Welcome to another pro review!
I saw the Eleven Rack in California last fall, and was very impressed. The company wanted to do a pro review, and sent me a unit - but then they decided they wanted to wait a bit. Well, one major aspect of a pro reviews is the whole real-time/blog nature, so although I did check it out for a review in EQ magazine, I dutifully put it aside until...now.
I've really been looking forward to this for several reasons, not the least of which is that I get to play guitar a lot while checking it out But the other thing is that even the first time I saw Eleven Rack, it was obvious that it had been designed by People Who Actually Play Guitar. One of the main "twists" with Eleven Rack is that yes, it's a guitar-centric interface for Pro Tools LE or HD (not M-Powered, unfortunately - what's up with that?) but you can also use it on stage as your main processor - you don't need a computer to use it. In fact, DvK has made a cab/130W power amp for it where you can slide Eleven Rack right in, and start blasting your audience into submission. Given that it's currently going for about $900 street price, the double-duty aspect means that you're basically getting a really capable audio interface for $450, and a heavy-duty stage FX processor for $450.
In either context, it includes modeled amps and effects, with the amp based on the Eleven plug-in for Pro Tools. When I first heard the rack, though, I was certain it sounded a bit better than the plug-in. Avid confirmed that by being part of an integrated system, that was indeed true.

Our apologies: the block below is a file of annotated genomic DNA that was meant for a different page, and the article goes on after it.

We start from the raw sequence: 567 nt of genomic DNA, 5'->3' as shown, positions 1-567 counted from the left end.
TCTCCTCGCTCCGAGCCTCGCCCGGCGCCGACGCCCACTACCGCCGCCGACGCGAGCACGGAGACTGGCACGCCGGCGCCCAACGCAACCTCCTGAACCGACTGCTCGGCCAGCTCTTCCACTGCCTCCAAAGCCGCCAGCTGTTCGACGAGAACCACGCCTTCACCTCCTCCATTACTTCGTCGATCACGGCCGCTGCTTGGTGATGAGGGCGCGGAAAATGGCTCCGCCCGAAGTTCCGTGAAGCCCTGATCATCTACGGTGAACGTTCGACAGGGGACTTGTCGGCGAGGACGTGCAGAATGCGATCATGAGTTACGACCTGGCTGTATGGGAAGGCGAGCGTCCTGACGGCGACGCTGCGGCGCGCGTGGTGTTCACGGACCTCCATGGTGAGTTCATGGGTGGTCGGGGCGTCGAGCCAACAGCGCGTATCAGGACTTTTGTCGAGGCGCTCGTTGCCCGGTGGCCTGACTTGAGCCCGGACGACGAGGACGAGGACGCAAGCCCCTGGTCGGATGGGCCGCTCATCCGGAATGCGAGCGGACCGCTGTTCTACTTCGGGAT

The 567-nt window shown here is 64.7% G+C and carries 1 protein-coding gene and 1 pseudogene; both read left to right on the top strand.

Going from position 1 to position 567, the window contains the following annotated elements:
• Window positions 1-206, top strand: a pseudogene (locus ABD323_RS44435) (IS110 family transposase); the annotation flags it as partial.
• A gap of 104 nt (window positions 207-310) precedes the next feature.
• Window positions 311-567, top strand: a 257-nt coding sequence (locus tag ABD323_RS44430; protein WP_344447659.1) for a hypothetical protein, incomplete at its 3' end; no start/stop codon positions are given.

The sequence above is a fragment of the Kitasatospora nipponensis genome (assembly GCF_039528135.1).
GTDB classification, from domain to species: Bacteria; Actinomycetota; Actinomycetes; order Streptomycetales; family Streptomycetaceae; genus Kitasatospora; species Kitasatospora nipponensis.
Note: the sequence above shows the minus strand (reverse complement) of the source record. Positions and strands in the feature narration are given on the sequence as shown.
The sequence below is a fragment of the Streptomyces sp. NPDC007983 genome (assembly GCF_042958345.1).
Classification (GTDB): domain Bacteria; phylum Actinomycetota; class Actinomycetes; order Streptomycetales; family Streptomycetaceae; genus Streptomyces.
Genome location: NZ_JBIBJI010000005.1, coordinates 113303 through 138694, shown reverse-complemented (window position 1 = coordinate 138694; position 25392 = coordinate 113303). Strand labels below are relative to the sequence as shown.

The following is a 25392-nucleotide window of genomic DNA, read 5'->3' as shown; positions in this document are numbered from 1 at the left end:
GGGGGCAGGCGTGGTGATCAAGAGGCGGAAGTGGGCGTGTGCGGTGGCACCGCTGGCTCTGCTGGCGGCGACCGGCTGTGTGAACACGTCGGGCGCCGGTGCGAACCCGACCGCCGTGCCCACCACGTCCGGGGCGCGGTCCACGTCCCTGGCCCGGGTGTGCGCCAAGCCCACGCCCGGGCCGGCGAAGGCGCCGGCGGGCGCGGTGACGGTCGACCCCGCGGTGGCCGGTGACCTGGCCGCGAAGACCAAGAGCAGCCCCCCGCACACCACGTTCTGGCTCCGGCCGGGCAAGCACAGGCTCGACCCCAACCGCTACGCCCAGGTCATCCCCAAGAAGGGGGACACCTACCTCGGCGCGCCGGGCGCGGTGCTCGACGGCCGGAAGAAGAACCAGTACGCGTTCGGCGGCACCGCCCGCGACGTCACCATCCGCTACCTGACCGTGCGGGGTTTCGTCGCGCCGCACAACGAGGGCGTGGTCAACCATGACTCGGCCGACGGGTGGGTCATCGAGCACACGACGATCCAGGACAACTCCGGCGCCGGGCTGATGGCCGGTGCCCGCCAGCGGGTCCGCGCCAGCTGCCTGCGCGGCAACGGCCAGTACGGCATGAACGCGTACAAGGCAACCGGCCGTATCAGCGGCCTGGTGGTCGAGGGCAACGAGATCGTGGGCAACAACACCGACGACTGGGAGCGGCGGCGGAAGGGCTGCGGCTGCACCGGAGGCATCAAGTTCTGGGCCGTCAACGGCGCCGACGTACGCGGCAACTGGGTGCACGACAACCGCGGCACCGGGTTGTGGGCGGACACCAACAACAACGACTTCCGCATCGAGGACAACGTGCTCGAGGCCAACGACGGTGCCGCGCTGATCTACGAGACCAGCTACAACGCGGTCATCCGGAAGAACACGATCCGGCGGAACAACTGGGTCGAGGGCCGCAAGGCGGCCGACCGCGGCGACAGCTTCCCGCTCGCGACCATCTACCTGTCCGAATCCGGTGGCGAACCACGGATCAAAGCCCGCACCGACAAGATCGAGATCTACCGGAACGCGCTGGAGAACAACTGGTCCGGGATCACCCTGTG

Given the on-stage angle, I was pleased to see that there's plenty of I/O, BIG lettering, white-on-black legible labels, etc. In fact, before getting too much further into the details, let's do our traditional Pro Review Photo Tour.
The first attached image shows an overall view of the rack from the top, so you can see the depth. This is a substantial piece of gear; it doesn't feel light or like corners were cut on the packaging.
The second attached image shows the left side of the rack. As I said - big buttons, nice labels. The knobs are a little close together for my tastes (I'm not exactly a little guy), but it's great to have them available for tweaking.
The third attached image shows the display, which is big and readable. The knobs below correlate with the knobs on the display, but there's a very interesting twist: Referring to the fourth attached image, although it's not real obvious in the picture due to the lighting, the cursor on the left knob is red, and on the right knob, orange. This works like nulling-style automation - the knob glows red if the knob's physical position doesn't match the programmed position, while orange indicates the knob is at the programmed position. Nice.
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